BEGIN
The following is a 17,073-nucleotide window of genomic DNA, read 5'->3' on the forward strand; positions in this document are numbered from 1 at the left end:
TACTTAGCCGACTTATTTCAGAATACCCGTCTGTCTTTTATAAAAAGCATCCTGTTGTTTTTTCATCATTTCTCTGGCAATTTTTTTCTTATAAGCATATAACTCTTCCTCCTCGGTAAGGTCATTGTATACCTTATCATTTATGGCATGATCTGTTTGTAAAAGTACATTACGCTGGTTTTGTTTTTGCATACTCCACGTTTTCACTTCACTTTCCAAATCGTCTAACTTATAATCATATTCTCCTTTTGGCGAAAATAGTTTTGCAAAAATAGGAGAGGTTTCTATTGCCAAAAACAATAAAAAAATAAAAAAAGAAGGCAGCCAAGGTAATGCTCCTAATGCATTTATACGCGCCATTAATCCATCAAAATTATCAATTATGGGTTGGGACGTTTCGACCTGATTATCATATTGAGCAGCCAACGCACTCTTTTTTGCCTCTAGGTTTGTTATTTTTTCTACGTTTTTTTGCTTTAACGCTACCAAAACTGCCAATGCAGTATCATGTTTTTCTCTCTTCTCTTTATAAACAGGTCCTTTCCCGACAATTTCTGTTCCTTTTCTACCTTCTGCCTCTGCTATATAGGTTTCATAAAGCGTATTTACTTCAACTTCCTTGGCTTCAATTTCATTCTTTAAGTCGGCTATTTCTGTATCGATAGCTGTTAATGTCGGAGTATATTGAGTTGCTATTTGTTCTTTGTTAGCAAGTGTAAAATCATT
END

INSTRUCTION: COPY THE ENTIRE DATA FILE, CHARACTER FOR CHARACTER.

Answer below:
The following is a 17,073-nucleotide window of genomic DNA, read 5'->3' on the forward strand; positions in this document are numbered from 1 at the left end:
TACTTAGCCGACTTATTTCAGAATACCCGTCTGTCTTTTATAAAAAGCATCCTGTTGTTTTTTCATCATTTCTCTGGCAATTTTTTTCTTATAAGCATATAACTCTTCCTCCTCGGTAAGGTCATTGTATACCTTATCATTTATGGCATGATCTGTTTGTAAAAGTACATTACGCTGGTTTTGTTTTTGCATACTCCACGTTTTCACTTCACTTTCCAAATCGTCTAACTTATAATCATATTCTCCTTTTGGCGAAAATAGTTTTGCAAAAATAGGAGAGGTTTCTATTGCCAAAAACAATAAAAAAATAAAAAAAGAAGGCAGCCAAGGTAATGCTCCTAATGCATTTATACGCGCCATTAATCCATCAAAATTATCAATTATGGGTTGGGACGTTTCGACCTGATTATCATATTGAGCAGCCAACGCACTCTTTTTTGCCTCTAGGTTTGTTATTTTTTCTACGTTTTTTTGCTTTAACGCTACCAAAACTGCCAATGCAGTATCATGTTTTTCTCTCTTCTCTTTATAAACAGGTCCTTTCCCGACAATTTCTGTTCCTTTTCTACCTTCTGCCTCTGCTATATAGGTTTCATAAAGCGTATTTACTTCAACTTCCTTGGCTTCAATTTCATTCTTTAAGTCGGCTATTTCTGTATCGATAGCTGTTAATGTCGGAGTATATTGAGTTGCTATTTGTTCTTTGTTAGCAAGTGTAAAATCATT